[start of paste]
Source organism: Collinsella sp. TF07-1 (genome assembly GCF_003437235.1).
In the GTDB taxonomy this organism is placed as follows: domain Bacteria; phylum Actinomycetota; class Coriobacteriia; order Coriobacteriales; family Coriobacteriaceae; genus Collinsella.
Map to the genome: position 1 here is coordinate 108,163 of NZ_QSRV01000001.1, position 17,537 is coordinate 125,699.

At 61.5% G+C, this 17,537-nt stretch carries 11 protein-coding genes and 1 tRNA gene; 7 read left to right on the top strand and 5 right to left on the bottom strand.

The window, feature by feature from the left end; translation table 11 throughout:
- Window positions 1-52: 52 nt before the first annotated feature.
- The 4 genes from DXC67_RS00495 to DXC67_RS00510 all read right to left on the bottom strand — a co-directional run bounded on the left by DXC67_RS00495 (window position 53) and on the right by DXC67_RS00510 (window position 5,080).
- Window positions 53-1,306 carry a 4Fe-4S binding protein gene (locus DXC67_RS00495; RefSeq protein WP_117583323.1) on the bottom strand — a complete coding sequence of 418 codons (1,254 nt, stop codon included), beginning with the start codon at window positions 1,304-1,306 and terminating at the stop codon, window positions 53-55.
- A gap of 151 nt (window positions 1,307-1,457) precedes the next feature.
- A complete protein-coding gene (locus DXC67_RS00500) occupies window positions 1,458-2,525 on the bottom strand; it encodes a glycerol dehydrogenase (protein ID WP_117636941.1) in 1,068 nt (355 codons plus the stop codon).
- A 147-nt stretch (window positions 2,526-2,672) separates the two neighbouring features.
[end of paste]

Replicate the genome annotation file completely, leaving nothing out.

Source organism: Collinsella sp. TF07-1 (genome assembly GCF_003437235.1).
In the GTDB taxonomy this organism is placed as follows: domain Bacteria; phylum Actinomycetota; class Coriobacteriia; order Coriobacteriales; family Coriobacteriaceae; genus Collinsella.
Map to the genome: position 1 here is coordinate 108,163 of NZ_QSRV01000001.1, position 17,537 is coordinate 125,699.

At 61.5% G+C, this 17,537-nt stretch carries 11 protein-coding genes and 1 tRNA gene; 7 read left to right on the top strand and 5 right to left on the bottom strand.

The window, feature by feature from the left end; translation table 11 throughout:
- Window positions 1-52: 52 nt before the first annotated feature.
- The 4 genes from DXC67_RS00495 to DXC67_RS00510 all read right to left on the bottom strand — a co-directional run bounded on the left by DXC67_RS00495 (window position 53) and on the right by DXC67_RS00510 (window position 5,080).
- Window positions 53-1,306 carry a 4Fe-4S binding protein gene (locus DXC67_RS00495; RefSeq protein WP_117583323.1) on the bottom strand — a complete coding sequence of 418 codons (1,254 nt, stop codon included), beginning with the start codon at window positions 1,304-1,306 and terminating at the stop codon, window positions 53-55.
- A gap of 151 nt (window positions 1,307-1,457) precedes the next feature.
- A complete protein-coding gene (locus DXC67_RS00500) occupies window positions 1,458-2,525 on the bottom strand; it encodes a glycerol dehydrogenase (protein ID WP_117636941.1) in 1,068 nt (355 codons plus the stop codon).
- A 147-nt stretch (window positions 2,526-2,672) separates the two neighbouring features.